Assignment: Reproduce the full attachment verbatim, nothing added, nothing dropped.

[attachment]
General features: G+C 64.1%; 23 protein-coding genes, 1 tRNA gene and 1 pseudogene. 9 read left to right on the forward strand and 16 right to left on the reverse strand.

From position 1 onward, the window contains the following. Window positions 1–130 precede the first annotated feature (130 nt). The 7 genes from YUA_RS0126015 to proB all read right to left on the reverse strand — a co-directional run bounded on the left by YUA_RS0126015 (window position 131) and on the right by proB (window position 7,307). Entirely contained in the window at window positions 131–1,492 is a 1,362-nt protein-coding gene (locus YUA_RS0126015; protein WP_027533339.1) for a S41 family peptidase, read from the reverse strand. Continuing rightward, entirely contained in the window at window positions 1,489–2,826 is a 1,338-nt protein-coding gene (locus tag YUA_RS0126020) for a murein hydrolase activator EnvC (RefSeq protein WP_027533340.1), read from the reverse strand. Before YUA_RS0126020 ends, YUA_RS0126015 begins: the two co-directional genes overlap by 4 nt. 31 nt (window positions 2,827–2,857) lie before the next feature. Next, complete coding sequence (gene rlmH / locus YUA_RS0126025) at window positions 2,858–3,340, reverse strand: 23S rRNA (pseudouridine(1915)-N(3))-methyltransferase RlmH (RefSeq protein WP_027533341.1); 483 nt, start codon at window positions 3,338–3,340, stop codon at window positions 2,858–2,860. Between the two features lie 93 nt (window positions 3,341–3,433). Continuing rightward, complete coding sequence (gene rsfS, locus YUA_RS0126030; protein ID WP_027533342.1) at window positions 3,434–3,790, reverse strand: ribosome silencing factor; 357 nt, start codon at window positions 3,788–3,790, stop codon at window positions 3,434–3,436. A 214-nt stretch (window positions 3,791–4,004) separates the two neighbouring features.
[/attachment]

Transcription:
General features: G+C 64.1%; 23 protein-coding genes, 1 tRNA gene and 1 pseudogene. 9 read left to right on the forward strand and 16 right to left on the reverse strand.

From position 1 onward, the window contains the following. Window positions 1–130 precede the first annotated feature (130 nt). The 7 genes from YUA_RS0126015 to proB all read right to left on the reverse strand — a co-directional run bounded on the left by YUA_RS0126015 (window position 131) and on the right by proB (window position 7,307). Entirely contained in the window at window positions 131–1,492 is a 1,362-nt protein-coding gene (locus YUA_RS0126015; protein WP_027533339.1) for a S41 family peptidase, read from the reverse strand. Continuing rightward, entirely contained in the window at window positions 1,489–2,826 is a 1,338-nt protein-coding gene (locus tag YUA_RS0126020) for a murein hydrolase activator EnvC (RefSeq protein WP_027533340.1), read from the reverse strand. Before YUA_RS0126020 ends, YUA_RS0126015 begins: the two co-directional genes overlap by 4 nt. 31 nt (window positions 2,827–2,857) lie before the next feature. Next, complete coding sequence (gene rlmH / locus YUA_RS0126025) at window positions 2,858–3,340, reverse strand: 23S rRNA (pseudouridine(1915)-N(3))-methyltransferase RlmH (RefSeq protein WP_027533341.1); 483 nt, start codon at window positions 3,338–3,340, stop codon at window positions 2,858–2,860. Between the two features lie 93 nt (window positions 3,341–3,433). Continuing rightward, complete coding sequence (gene rsfS, locus YUA_RS0126030; protein ID WP_027533342.1) at window positions 3,434–3,790, reverse strand: ribosome silencing factor; 357 nt, start codon at window positions 3,788–3,790, stop codon at window positions 3,434–3,436. A 214-nt stretch (window positions 3,791–4,004) separates the two neighbouring features.